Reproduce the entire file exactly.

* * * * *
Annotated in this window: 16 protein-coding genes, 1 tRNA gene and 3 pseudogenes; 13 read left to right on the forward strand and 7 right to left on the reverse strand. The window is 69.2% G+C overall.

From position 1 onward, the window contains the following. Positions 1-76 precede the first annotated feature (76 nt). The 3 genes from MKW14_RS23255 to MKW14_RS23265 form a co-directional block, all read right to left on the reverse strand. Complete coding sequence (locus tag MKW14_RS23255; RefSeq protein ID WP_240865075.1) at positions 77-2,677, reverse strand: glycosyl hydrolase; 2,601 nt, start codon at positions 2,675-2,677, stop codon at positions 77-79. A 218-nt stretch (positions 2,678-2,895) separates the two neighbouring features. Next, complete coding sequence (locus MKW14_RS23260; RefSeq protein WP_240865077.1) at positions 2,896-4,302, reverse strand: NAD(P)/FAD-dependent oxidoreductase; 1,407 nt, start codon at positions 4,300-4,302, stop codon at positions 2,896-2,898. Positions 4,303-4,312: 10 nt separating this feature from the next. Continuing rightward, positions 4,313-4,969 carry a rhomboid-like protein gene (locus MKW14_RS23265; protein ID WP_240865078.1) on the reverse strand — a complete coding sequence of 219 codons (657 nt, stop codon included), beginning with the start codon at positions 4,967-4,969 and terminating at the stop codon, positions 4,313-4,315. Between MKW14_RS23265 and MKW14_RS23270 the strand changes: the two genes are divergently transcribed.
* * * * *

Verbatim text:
Annotated in this window: 16 protein-coding genes, 1 tRNA gene and 3 pseudogenes; 13 read left to right on the forward strand and 7 right to left on the reverse strand. The window is 69.2% G+C overall.

From position 1 onward, the window contains the following. Positions 1-76 precede the first annotated feature (76 nt). The 3 genes from MKW14_RS23255 to MKW14_RS23265 form a co-directional block, all read right to left on the reverse strand. Complete coding sequence (locus tag MKW14_RS23255; RefSeq protein ID WP_240865075.1) at positions 77-2,677, reverse strand: glycosyl hydrolase; 2,601 nt, start codon at positions 2,675-2,677, stop codon at positions 77-79. A 218-nt stretch (positions 2,678-2,895) separates the two neighbouring features. Next, complete coding sequence (locus MKW14_RS23260; RefSeq protein WP_240865077.1) at positions 2,896-4,302, reverse strand: NAD(P)/FAD-dependent oxidoreductase; 1,407 nt, start codon at positions 4,300-4,302, stop codon at positions 2,896-2,898. Positions 4,303-4,312: 10 nt separating this feature from the next. Continuing rightward, positions 4,313-4,969 carry a rhomboid-like protein gene (locus MKW14_RS23265; protein ID WP_240865078.1) on the reverse strand — a complete coding sequence of 219 codons (657 nt, stop codon included), beginning with the start codon at positions 4,967-4,969 and terminating at the stop codon, positions 4,313-4,315. Between MKW14_RS23265 and MKW14_RS23270 the strand changes: the two genes are divergently transcribed.